Fourth Myanmar Digital Rights Forum 2020 urges end to Internet Shutdown in Rakhine and Chin States, calls on next government to abolish 66(d) - News
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Fourth Myanmar Digital Rights Forum 2020 urges end to Internet Shutdown in Rakhine and Chin States, calls on next government to abolish 66(d)

Participants at the 4th Myanmar Digital Rights Forum network during a break in Day 1
Participants at the 4th Myanmar Digital Rights Forum network during a break in Day 1

The Fourth Myanmar Digital Rights Forum took place on 28/29 February 2020 at Rose Garden Hotel, Yangon attended by over 350 participants, including senior government officials, MPs, civil society organisations, media, businesses and international human rights and digital rights experts and academics.

The Forum was opened with Keynotes by U Soe Thein, Permanent Secretary of the Ministry of Transport and Communication who updated on current developments in policy, legislation and implementation highlighting the need for increased rural access to the internet, and that the Universal Services Strategy and Fund would support this and measures to increase digital literacy; Staffan Herrstrom Swedish Ambassador and main sponsor of the Forum who highlighted concerns about internet shutdown. Dr. Axel Harneit-Sievers, Director of the Heinrich Böll Stiftung Myanmar, another Forum sponsor and Jes Kaliebe Petersen, CEO of Phandeeyar (speaking on behalf of the four MDRF organisers Phandeeyar, MCRB, Freedom of Expression Myanmar (FEM), Myanmar ICT for Development Organisation (MIDO)) both highlighted digital rights, risks and responsibilities in election year and the importance of digital literacy.

U Thaung Tin, Founder and Chairman of KMD, a leading local computer company, and member of the CEC of the Union of Myanmar Federation of Chambers of Commerce and Industry, and its Innovation Working Group, outlined how Myanmar’s ICT business community seeks to operate responsibly. He explained relevant activities of the business associations the Myanmar Computer Federation and the Myanmar Digital Economy Association. MDEA was established in 2019 to address e-commerce, consumer rights and support local SMEs.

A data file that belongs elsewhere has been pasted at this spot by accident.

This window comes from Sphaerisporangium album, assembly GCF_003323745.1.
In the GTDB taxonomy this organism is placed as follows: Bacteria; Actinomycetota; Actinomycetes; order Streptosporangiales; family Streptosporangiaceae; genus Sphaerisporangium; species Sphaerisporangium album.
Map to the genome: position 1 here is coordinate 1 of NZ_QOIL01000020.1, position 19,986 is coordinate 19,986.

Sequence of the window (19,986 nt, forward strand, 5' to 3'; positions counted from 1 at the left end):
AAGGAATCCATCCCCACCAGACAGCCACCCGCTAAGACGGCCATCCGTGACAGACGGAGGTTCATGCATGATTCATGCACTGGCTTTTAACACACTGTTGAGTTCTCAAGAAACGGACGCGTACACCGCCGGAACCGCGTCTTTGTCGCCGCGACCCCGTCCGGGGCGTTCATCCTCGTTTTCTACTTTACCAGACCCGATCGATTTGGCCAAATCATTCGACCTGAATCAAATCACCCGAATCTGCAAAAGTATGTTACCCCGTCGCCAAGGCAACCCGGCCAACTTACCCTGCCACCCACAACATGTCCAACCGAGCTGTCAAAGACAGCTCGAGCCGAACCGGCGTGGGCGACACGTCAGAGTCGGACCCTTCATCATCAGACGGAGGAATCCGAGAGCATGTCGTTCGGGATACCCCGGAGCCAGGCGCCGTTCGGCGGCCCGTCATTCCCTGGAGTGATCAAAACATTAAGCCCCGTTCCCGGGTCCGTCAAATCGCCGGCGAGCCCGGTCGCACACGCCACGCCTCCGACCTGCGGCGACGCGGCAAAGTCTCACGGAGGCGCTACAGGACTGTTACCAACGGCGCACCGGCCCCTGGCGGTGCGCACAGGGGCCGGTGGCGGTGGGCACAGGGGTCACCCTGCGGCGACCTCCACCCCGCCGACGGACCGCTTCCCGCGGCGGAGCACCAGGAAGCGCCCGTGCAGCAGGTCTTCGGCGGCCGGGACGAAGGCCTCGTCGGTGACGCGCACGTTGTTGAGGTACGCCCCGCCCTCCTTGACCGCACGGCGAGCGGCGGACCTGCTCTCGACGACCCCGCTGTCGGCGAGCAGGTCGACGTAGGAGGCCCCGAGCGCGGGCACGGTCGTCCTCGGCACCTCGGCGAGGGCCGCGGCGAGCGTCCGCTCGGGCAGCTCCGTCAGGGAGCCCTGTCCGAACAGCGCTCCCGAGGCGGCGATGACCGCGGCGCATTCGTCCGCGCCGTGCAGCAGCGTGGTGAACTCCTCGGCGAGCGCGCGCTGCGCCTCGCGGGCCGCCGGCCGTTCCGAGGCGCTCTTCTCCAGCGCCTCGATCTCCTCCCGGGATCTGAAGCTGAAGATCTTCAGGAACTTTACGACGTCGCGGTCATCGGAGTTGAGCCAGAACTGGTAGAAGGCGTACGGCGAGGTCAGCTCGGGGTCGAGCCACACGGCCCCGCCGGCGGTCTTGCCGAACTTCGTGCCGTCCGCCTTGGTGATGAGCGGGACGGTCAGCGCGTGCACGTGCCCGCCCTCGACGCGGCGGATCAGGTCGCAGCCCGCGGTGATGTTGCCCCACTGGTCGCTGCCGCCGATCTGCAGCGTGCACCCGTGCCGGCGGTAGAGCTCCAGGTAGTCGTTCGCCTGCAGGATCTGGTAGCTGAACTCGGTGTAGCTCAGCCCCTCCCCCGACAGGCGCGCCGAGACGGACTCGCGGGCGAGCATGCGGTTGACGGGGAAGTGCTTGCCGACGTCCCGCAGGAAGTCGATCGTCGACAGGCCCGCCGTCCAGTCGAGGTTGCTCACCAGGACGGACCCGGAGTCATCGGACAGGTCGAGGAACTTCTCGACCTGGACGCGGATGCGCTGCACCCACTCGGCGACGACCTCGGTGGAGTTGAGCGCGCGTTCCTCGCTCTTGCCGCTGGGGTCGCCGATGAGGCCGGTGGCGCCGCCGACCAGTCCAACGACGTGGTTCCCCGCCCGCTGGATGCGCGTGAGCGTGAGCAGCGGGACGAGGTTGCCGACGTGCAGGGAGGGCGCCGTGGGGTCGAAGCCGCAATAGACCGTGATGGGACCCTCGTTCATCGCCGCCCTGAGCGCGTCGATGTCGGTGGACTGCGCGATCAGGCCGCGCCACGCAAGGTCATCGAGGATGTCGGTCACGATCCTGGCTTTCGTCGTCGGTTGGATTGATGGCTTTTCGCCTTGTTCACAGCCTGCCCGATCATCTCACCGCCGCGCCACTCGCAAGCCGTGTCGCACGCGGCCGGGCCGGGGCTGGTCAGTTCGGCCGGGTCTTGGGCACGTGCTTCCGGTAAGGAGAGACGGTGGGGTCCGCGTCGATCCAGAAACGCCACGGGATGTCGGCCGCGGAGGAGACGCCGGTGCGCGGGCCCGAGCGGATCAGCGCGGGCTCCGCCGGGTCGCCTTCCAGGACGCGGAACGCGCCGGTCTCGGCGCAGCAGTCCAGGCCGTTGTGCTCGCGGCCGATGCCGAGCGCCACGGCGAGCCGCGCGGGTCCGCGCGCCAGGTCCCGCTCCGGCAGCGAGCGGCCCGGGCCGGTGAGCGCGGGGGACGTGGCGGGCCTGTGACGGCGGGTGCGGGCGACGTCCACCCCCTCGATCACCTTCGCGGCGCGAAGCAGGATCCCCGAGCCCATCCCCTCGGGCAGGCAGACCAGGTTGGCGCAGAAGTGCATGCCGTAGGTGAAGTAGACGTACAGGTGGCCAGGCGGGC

He said that he would encourage members of the Association to be guided by the six high-level general principles of the OECD/G20 for protecting digital consumers when considering how to respect human rights. These are:

  1. Fair business and advertising practices

  2. Appropriate disclosures

  3. Effective processes for transaction confirmation and payment

  4. Measures to address privacy and security risks

  5. Product safety across e-commerce supply chains

  6. Meaningful access to effective mechanisms to resolve disputes

Daw Ei Myat Noe Khin of Myanmar Tech Accountability Network, and one of the initiators of the first MDRF, who spoke of key concerns of activists in the election year and called for the lifting of the world’s longest Internet shutdown in the affected townships in Rakhine and Chin state, the withdrawal of cases against those who protested against the shutdown and refraining from imposing an Internet shutdown in the future.

Initial keynotes were followed by a presentation by Sumana Rajarethnam of the Economist/Intelligence Unit on their Inclusive Internet Index which looks at Availability, Affordability, Relevance and Readiness. In the 2020 Index, launched shortly after the MDRF, Myanmar rates 67th out of 100 , higher than Bangladesh, Cambodia and Laos. Sweden, the MDRF sponsor, comes out top.

Following a presentation from Svetlana Zens of MCRB on developments in the previous year, participants were polled on their views on a variety of topics relating to Freedom Online and Digital Rights, including whether online freedom of expression, privacy, and access to the internet had improved or deteriorated over the previous year. The results showed that, on a scale of 1-9, where 1 is a major deterioration, 9 a big improvement and 5 is the same, both freedom of expression and privacy considered to have deteriorated (rated 3.1 and 3.3 respectively) while access to the internet was rated 5 – i.e. on average unchanged. Some participants recognised improvements in availability, for example for those in urban areas, women and persons with disabilities, as well as through the launch of the Universal Service Fund to subsidise connections in remote regions,. However, others recalled the world’s longest Internet Shutdown in the nine townships of Rakhine State, including Chin State. A minute of silence was held to recognise people living under the ongoing blackout in those two states since June 2019, and conference participants called for the blackout to be lifted.